Meanwhile, the situation aboard the Nuestra Madre de Loreto Is becoming critical. The Office of the Deputy Prime Minister admits that the fishing ship, which is now dealing with a storm, faces a “serious risk” because there are twice as many people aboard as it is capable of carrying. The 24-meter-long ship is currently 100 nautical miles from Tripoli and 120 miles from Malta, waiting for its route to be decided by officials in a faraway office.

The rescue groups Proactiva Open Arms, Sea-Watch and Mediterránea have asked the Spanish government to demand from Italy and Malta that they open their ports to the ship. The regional government of Valencia, on Spain’s Mediterranean coast, has offered its own ports.

Spain’s Foreign Minister Josep Borrell said on Tuesday that the situation aboard the ship “is not an emergency”

The crew aboard the fishing vessel is “very busy dealing with the storm and concerned about the migrants,” said Vicente Sampere, the second-in-command. They are not used to the sea and they’re very seasick, they keep throwing up. And we only have food and fuel left for six more days.”

The crew was not happy about statements made by Spain’s foreign minister, Josep Borrell, who said on Tuesday that the situation aboard the ship “is not an emergency” because “they’re still fishing and the people aboard are being taken care of.”

“We stopped fishing so as not to put the safety of these people at risk,” said the captain, Pascual Durá, who does not support turning the migrants over to Libya. Even though it would mean a huge financial loss, Durá said he is ready to take them to a Spanish port.

“I am not afraid of dying, I am afraid of Libya”

The migrants aboard the fishing vessel.
The migrants aboard the fishing vessel.

Lorenzo D’Agostino

It was 8pm when Pascual Durá, the captain of the Nuestra Madre de Loreto, saw the lights of a small vessel that was being chased by a Libyan speedboat. “As soon as the boat came near us, one of the people jumped and grabbed onto our stern,” recalls Vicente Sampere, the captain’s right-hand man. “We stopped the boat because at night, with people at the stern, the propeller could have sucked them in.”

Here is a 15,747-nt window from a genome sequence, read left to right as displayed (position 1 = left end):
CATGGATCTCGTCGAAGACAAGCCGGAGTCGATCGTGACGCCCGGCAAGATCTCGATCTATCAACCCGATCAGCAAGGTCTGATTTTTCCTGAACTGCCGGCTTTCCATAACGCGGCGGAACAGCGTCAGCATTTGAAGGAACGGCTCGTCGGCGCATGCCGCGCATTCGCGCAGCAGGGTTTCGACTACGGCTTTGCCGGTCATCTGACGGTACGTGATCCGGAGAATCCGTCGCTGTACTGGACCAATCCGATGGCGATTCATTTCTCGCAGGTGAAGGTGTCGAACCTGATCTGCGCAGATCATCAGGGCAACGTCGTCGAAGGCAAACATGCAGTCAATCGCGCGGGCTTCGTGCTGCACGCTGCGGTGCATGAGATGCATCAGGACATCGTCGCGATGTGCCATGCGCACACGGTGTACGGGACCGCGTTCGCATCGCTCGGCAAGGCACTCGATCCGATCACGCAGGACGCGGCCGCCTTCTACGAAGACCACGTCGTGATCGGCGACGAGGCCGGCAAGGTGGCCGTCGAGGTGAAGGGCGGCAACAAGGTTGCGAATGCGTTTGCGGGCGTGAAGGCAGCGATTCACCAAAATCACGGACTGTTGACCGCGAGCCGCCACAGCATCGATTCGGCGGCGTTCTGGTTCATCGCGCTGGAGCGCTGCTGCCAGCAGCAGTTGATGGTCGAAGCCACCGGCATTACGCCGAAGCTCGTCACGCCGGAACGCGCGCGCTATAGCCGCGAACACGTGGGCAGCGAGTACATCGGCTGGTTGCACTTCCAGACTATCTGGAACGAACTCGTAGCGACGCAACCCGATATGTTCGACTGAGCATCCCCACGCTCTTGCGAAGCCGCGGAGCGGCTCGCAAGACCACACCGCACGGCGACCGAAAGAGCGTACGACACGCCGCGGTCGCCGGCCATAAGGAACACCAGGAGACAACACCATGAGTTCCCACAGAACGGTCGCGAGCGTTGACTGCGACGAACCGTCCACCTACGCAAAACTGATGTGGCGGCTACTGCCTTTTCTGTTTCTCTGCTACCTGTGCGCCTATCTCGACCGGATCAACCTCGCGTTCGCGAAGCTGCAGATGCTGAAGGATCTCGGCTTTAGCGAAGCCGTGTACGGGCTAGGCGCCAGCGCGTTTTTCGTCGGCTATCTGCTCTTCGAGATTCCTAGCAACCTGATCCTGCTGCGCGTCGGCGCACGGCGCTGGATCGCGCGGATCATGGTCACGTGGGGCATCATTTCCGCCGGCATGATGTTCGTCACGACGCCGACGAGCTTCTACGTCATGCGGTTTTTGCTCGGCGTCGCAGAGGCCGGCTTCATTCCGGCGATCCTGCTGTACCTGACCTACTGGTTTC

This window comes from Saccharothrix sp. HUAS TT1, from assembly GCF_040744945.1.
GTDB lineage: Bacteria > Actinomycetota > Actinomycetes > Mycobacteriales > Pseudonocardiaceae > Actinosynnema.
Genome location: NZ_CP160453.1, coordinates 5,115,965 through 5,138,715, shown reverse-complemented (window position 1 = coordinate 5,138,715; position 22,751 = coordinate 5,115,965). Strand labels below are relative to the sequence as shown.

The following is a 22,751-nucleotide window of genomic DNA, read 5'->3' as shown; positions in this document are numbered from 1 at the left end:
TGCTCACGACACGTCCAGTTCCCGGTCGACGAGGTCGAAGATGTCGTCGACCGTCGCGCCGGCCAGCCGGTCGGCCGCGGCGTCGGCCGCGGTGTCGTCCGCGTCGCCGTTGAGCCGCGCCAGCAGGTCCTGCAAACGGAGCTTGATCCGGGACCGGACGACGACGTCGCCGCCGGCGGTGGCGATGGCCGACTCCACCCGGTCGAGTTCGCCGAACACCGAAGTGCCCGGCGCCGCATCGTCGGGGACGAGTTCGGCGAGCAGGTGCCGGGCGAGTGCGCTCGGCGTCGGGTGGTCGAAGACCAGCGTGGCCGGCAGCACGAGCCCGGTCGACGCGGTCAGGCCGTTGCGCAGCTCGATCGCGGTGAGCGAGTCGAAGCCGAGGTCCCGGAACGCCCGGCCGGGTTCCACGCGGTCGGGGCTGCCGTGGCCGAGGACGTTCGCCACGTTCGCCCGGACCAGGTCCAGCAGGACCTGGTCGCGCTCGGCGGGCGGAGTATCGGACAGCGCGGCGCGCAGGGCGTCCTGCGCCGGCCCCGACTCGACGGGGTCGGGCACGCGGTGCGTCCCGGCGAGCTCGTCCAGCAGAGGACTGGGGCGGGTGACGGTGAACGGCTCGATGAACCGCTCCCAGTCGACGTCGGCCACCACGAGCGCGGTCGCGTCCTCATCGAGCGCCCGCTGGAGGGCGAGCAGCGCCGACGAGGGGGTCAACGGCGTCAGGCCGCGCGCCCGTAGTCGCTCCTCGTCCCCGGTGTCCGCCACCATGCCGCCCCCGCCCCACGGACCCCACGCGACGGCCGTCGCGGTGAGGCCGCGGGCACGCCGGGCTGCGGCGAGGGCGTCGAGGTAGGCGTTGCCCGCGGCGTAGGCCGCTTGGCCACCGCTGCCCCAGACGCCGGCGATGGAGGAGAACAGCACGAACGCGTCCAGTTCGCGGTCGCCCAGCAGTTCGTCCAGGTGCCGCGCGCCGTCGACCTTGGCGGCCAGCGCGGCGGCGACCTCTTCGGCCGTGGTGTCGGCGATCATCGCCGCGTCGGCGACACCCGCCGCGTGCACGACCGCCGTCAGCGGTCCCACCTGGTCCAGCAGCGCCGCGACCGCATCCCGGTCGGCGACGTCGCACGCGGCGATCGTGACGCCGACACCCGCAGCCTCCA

Several more migrants jumped into the sea and swam toward the Spanish fishing vessel. Those who did not were taken aboard the Libyan speedboat. “There were still a few in the sea but the Libyans sped away. We kept contacting them on the radio to warn them that there were people in the water, but they did not even reply. And so all 12 of them ended up here.”

The migrants hail from Somalia, Egypt, Sudan, Nigeria and Senegal. On November 24, volunteers from the non-profit Proactiva Open Arms went aboard and found that several migrants were still in a state of shock. They all had recent injuries, and several were suffering from scabies. One of the migrants said that he had lost his vision in one eye because of beatings at a Libyan detention center. Another migrant refused to talk and sat motionless, staring into space for the entire hour that the volunteers were aboard the ship.

Souleiman (an assumed name) said he was 16 years old and comes from Sudan. “I entered Libya when I was 12. The Libyans only want money; they put us in jail so we will pay them,” he said. “They put me in prison for one year and I was not able to shower even once. When I was on the boat and I saw the Libyan Coast Guard coming near I jumped in the water, because I am not afraid of dying, I am afraid of Libya.”

The two Nigerians say that the migrant boat had 36 people aboard, six of them women. “We jumped in the water and the others were taken away by the Libyans. Libya is horrible. They make your work as a slave, they pressure you to get money, they torture you while they force you to call your family to make them pay a ransom.”

English version by Susana Urra.